This is a ridiculous story. I was once playing Donkey Kong on the Intellivision with my father around the time that such a game console was popular. It was my father's turn, and he made it all the way up to Donkey Kong only to be crushed by a barrel right at the big ape's feet. It was an understandable mistake; not realizing he had one last ladder to climb, he thought he'd already beaten the round.
I was a sensitive child. That's the only explanation. With dad's game ended, he asked if I wanted to play. I said no. Then I went to my room and cried because my poor father hadn't known that the game wasn't over. I thought my father knew everything. I was moved to tears because he didn't.
I'm thinking about that today because I still hate the idea of my father facing disappointment, or the unknown, or fear. The lesson I first learned from Donkey Kong has only been reinforced as I've grown. My father is human. It's a strange understanding to have as someone's child--knowing that while I can control my own emotions, I am powerless when it comes to his.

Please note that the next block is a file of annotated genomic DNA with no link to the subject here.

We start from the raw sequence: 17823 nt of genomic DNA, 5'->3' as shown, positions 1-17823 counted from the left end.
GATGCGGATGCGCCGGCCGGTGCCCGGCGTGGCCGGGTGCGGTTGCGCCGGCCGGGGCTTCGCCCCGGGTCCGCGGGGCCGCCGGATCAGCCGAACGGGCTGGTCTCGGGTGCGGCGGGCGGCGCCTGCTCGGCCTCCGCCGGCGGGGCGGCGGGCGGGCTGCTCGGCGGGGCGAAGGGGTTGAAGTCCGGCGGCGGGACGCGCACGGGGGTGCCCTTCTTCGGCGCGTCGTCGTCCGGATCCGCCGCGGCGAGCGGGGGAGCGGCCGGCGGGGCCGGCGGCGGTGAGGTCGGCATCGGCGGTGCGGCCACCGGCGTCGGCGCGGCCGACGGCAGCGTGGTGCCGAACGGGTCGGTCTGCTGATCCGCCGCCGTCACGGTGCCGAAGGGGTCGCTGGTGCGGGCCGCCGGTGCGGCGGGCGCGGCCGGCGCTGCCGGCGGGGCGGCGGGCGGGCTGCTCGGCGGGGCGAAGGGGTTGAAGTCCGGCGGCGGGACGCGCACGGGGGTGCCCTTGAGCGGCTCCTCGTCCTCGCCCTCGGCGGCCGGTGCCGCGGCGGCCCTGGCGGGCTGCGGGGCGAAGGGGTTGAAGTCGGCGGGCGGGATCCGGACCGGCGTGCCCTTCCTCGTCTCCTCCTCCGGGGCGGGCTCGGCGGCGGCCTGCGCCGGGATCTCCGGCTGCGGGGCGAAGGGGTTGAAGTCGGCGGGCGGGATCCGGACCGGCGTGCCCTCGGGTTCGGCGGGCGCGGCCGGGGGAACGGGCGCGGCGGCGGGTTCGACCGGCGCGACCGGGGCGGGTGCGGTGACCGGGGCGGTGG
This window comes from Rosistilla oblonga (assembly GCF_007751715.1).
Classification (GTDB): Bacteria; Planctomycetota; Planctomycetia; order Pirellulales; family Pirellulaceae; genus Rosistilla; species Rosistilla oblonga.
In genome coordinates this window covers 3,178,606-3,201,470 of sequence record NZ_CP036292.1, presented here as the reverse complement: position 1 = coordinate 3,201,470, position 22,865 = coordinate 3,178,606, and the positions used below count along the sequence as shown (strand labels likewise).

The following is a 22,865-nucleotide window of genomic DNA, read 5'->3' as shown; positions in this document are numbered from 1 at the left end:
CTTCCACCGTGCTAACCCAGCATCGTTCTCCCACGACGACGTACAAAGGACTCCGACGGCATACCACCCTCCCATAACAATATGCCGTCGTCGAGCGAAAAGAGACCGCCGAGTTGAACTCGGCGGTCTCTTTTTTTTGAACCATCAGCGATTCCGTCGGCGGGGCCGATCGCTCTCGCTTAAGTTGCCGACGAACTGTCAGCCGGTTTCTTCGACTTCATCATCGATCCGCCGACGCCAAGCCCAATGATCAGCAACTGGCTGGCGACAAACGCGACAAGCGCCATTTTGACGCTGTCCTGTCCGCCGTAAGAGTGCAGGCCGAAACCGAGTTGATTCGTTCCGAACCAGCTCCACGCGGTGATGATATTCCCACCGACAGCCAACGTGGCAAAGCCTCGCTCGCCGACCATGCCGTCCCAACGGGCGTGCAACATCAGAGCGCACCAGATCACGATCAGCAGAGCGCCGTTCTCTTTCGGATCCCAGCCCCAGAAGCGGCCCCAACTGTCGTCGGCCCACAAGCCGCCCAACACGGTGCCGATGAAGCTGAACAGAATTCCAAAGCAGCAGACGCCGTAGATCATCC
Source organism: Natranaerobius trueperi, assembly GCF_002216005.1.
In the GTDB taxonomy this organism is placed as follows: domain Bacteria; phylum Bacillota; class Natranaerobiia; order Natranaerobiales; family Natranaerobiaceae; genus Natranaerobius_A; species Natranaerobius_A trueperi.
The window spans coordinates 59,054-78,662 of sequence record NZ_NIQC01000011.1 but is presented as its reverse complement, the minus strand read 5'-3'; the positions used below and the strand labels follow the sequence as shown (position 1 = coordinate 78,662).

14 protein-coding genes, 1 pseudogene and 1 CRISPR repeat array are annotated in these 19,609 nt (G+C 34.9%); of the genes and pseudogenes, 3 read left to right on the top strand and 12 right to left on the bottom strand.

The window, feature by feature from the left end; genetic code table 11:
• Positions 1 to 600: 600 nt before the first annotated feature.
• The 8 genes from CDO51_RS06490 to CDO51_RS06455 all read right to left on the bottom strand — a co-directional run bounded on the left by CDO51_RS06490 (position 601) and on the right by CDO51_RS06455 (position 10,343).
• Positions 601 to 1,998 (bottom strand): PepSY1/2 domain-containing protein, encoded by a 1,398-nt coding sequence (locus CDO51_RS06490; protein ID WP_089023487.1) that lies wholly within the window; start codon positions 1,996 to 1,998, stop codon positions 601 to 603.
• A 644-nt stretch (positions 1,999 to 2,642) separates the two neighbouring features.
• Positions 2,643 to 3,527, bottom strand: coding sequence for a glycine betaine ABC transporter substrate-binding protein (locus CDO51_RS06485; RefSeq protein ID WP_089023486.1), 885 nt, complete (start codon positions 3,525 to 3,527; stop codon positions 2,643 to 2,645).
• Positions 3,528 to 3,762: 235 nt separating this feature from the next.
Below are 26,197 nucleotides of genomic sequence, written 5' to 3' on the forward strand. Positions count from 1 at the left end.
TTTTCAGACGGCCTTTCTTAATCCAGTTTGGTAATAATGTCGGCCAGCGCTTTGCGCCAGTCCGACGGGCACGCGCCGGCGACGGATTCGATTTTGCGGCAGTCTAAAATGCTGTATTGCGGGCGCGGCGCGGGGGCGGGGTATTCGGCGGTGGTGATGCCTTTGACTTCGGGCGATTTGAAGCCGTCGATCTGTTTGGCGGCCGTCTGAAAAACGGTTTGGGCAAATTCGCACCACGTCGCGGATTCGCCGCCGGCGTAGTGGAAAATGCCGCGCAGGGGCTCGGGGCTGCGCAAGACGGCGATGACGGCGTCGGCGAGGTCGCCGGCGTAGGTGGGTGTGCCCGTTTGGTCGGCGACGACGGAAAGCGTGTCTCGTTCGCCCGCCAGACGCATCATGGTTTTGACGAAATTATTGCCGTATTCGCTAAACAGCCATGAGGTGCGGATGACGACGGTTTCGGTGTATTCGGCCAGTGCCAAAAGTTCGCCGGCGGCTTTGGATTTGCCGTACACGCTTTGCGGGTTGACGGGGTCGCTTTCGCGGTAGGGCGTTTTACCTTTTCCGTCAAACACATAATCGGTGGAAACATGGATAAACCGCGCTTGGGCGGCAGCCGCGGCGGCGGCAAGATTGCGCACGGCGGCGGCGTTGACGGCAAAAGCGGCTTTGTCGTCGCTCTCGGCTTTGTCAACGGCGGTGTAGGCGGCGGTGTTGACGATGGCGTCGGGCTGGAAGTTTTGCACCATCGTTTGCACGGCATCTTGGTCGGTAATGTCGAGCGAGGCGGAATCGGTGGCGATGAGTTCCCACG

My dad went in today for a cardioversion, which is an electrical shock to re-set the heart so the heart's natural pacemaker can take over. His first appointment earlier this week was cut short when it was shown that the medication used to thin his blood had not thinned it enough to reduce the risk of stroke associated with the procedure. So he went back in today. I'm still waiting to hear how it went.
I get all tight in the windpipe area just thinking about it. And, yes, I still think it's ridiculous that my first premonition of that feeling came in highly pixelated form on an old, wood-paneled console channeling Intellivision.